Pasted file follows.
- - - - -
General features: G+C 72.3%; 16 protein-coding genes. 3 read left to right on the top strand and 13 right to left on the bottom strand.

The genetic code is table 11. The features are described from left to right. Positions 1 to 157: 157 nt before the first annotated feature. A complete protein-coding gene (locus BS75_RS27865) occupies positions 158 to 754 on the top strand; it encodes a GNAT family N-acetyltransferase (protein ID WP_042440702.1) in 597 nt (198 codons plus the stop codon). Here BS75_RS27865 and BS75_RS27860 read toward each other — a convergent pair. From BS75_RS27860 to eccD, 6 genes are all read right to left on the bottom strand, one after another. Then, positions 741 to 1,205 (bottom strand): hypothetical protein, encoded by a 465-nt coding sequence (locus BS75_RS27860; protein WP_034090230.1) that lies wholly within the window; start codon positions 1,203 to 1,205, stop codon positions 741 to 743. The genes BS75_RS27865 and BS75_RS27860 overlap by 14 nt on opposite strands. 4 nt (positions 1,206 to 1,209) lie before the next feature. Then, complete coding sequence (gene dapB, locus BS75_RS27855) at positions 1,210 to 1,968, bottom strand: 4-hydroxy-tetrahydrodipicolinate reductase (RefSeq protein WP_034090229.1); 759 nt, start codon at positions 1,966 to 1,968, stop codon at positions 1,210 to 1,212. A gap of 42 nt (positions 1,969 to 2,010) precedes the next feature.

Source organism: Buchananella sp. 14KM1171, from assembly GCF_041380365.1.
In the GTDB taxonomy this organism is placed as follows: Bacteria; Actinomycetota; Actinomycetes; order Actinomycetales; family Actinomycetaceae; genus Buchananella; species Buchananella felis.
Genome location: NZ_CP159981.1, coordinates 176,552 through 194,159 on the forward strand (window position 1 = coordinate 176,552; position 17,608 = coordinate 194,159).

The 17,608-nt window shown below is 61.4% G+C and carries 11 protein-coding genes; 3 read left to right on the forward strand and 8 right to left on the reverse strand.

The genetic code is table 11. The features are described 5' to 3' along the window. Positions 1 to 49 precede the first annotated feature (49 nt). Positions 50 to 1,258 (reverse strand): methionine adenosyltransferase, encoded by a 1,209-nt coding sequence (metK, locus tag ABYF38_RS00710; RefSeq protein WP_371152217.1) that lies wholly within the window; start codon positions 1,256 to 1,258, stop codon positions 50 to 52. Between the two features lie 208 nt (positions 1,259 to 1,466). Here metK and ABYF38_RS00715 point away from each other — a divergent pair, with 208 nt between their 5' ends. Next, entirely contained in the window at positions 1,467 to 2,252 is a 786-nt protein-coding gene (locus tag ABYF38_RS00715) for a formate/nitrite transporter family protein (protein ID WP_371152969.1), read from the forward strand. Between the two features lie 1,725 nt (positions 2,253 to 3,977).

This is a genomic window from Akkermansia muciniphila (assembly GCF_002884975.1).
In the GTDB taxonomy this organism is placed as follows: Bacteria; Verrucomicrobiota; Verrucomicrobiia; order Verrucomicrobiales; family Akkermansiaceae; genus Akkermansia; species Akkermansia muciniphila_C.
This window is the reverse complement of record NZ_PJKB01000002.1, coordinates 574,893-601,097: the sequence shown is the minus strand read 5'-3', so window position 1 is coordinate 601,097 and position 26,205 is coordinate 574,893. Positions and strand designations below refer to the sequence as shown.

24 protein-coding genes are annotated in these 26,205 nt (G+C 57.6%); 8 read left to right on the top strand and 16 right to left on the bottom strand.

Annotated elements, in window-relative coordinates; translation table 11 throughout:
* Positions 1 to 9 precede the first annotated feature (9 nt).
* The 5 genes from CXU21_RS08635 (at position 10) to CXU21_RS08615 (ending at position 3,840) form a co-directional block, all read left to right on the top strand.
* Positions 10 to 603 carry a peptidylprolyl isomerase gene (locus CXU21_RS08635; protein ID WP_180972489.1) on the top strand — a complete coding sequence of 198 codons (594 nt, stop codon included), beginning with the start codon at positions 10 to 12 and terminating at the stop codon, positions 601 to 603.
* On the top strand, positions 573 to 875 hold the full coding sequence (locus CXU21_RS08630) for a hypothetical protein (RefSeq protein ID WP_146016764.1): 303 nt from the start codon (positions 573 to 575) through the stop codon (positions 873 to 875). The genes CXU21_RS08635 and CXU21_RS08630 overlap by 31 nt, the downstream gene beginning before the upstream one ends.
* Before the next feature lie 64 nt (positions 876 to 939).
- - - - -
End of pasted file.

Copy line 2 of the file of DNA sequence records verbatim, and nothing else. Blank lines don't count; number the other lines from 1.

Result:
The genetic code is table 11. The features are described from left to right. Positions 1 to 157: 157 nt before the first annotated feature. A complete protein-coding gene (locus BS75_RS27865) occupies positions 158 to 754 on the top strand; it encodes a GNAT family N-acetyltransferase (protein ID WP_042440702.1) in 597 nt (198 codons plus the stop codon). Here BS75_RS27865 and BS75_RS27860 read toward each other — a convergent pair. From BS75_RS27860 to eccD, 6 genes are all read right to left on the bottom strand, one after another. Then, positions 741 to 1,205 (bottom strand): hypothetical protein, encoded by a 465-nt coding sequence (locus BS75_RS27860; protein WP_034090230.1) that lies wholly within the window; start codon positions 1,203 to 1,205, stop codon positions 741 to 743. The genes BS75_RS27865 and BS75_RS27860 overlap by 14 nt on opposite strands. 4 nt (positions 1,206 to 1,209) lie before the next feature. Then, complete coding sequence (gene dapB, locus BS75_RS27855) at positions 1,210 to 1,968, bottom strand: 4-hydroxy-tetrahydrodipicolinate reductase (RefSeq protein WP_034090229.1); 759 nt, start codon at positions 1,966 to 1,968, stop codon at positions 1,210 to 1,212. A gap of 42 nt (positions 1,969 to 2,010) precedes the next feature.